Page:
When I was a kid my favorite record was a collection of sounds of the city: sirens, cooing pigeons, jack hammers, bicycle bells, dogs barking, horns honking, etc. I would play this record, much to the sheer agony of my parents, ad nauseum, making up a story for each sound. I like to think that was the first hint of a career in public radio. I joined The World's newsroom in 2013 after working as an independent producer/reporter. Prior to that I had a penchant for joining corps; first the Peace Corps in Romania and then traveling around the U.S. in an Airstream trailer as a facilitator for StoryCorps. When I'm not enlisting in yet another corps, you may find me baking pie, eating pie, and pretty much thinking about pie.
When you don't speak English, going to the hospital in the US, can be a frightening experience. This was the case for many Mexican farm workers living and working in the Salinas Valley who neither spoke English nor Spanish. Natividad Hospital in Salinas found that four of the most popular languages spoken in the hospital were Native Mexican languages. So, the hospital piloted a program to train indigenous language speakers to become medical interpreters.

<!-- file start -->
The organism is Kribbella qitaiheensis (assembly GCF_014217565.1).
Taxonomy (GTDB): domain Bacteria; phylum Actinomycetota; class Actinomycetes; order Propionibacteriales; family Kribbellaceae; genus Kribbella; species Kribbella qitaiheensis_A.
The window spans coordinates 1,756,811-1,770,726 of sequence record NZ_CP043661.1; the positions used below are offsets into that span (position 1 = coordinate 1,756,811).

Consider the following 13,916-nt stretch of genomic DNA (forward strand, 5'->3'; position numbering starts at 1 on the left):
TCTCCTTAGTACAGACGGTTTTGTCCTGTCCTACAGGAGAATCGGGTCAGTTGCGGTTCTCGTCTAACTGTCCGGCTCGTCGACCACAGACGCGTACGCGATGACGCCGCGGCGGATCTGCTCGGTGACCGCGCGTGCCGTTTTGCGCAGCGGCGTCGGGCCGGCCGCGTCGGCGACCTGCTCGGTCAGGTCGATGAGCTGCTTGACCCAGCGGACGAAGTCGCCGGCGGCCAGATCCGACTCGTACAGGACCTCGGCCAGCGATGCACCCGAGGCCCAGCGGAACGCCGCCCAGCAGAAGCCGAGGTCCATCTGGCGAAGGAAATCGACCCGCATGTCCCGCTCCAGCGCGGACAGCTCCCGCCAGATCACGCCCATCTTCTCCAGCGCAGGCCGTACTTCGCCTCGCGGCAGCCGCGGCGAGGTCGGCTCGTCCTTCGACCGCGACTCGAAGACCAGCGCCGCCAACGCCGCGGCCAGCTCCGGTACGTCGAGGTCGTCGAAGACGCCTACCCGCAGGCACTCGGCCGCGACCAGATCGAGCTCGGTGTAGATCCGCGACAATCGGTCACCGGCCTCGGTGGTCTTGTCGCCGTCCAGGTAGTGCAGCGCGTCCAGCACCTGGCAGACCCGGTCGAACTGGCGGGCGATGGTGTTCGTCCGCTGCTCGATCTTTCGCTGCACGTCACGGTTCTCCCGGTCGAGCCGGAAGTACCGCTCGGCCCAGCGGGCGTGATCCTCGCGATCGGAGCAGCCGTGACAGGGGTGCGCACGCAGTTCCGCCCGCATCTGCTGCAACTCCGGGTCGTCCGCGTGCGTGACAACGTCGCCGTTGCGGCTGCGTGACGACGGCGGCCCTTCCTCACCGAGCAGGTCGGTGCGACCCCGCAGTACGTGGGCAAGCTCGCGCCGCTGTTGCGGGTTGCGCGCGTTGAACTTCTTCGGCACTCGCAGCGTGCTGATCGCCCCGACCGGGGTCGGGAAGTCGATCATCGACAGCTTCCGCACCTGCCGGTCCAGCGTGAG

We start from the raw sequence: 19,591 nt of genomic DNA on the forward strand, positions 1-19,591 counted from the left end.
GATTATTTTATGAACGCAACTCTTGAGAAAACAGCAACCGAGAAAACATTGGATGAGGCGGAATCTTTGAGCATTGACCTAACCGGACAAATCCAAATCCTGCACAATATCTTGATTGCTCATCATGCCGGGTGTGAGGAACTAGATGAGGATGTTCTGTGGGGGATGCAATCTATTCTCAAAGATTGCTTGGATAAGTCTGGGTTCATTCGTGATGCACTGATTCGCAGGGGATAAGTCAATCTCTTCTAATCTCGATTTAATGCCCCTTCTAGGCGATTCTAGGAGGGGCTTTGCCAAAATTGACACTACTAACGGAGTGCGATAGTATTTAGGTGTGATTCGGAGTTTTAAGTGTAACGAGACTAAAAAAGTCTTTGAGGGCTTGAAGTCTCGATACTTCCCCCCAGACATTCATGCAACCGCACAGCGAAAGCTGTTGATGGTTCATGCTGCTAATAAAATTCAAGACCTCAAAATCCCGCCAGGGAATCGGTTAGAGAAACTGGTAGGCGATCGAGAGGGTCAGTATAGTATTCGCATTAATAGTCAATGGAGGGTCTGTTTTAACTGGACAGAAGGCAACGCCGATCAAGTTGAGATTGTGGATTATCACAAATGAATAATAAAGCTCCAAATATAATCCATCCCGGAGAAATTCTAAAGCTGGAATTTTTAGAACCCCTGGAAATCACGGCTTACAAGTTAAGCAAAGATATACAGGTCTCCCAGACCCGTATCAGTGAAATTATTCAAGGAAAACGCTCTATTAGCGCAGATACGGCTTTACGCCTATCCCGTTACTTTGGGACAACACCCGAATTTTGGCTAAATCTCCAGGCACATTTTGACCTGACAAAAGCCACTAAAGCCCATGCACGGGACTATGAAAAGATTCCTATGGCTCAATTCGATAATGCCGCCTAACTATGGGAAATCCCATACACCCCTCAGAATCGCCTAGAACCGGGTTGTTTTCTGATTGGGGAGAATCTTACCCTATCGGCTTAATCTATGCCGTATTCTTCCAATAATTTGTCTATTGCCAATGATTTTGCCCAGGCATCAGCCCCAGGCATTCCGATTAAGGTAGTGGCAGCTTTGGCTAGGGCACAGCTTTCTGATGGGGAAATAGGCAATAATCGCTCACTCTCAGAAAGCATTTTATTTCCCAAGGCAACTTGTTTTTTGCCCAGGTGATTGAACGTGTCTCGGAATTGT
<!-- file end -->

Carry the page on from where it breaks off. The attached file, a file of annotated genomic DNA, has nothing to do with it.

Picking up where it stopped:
'Gaslighting' has been all over the press lately, mainly in reference to Donald Trump. But the term dates all the way back to the 1930s.
The millions of Spanish-speaking Americans who caught the presidential debate last night on Univision are familiar with the voice of Vicente de la Vega. He's been interpreting Trump for weeks.
During the era of silent film, many thought that medium would be the language to unite us all. Is rapid, wide translation a better idea?
This week the right-wing Polish governing party proposed a new law to outlaw the use of phrases like "Polish death camp" or "Polish concentration camp."
Hawaiian is often offered up as a language revitalization success story, a model for other endangered languages to follow. But language revitalization isn’t so simple. While activists are reviving the Hawaiian language, opening up pre-schools, teaching thousands of second language learners, there still is a small group of native speakers who have never lost the language, a group of native Hawaiians from the island of Niihau.
This week, The World in Words podcast tries to figure out how an illegible book with no clear meaning became something of a classic.
An amicus brief in a copyright case went viral last week because it was written using Klingon phrases. But the language choice wasn't just for show.
An Australian computer scientist claims to be Satoshi Nakamoto, the inventor of Bitcoin. But one crypto-currency expert isn't convinced.
Soccer's governing body FIFA asked Harvard professor John Ruggie for guidelines on how to handle human rights issues. The big question now is whether FIFA follows his recommendations.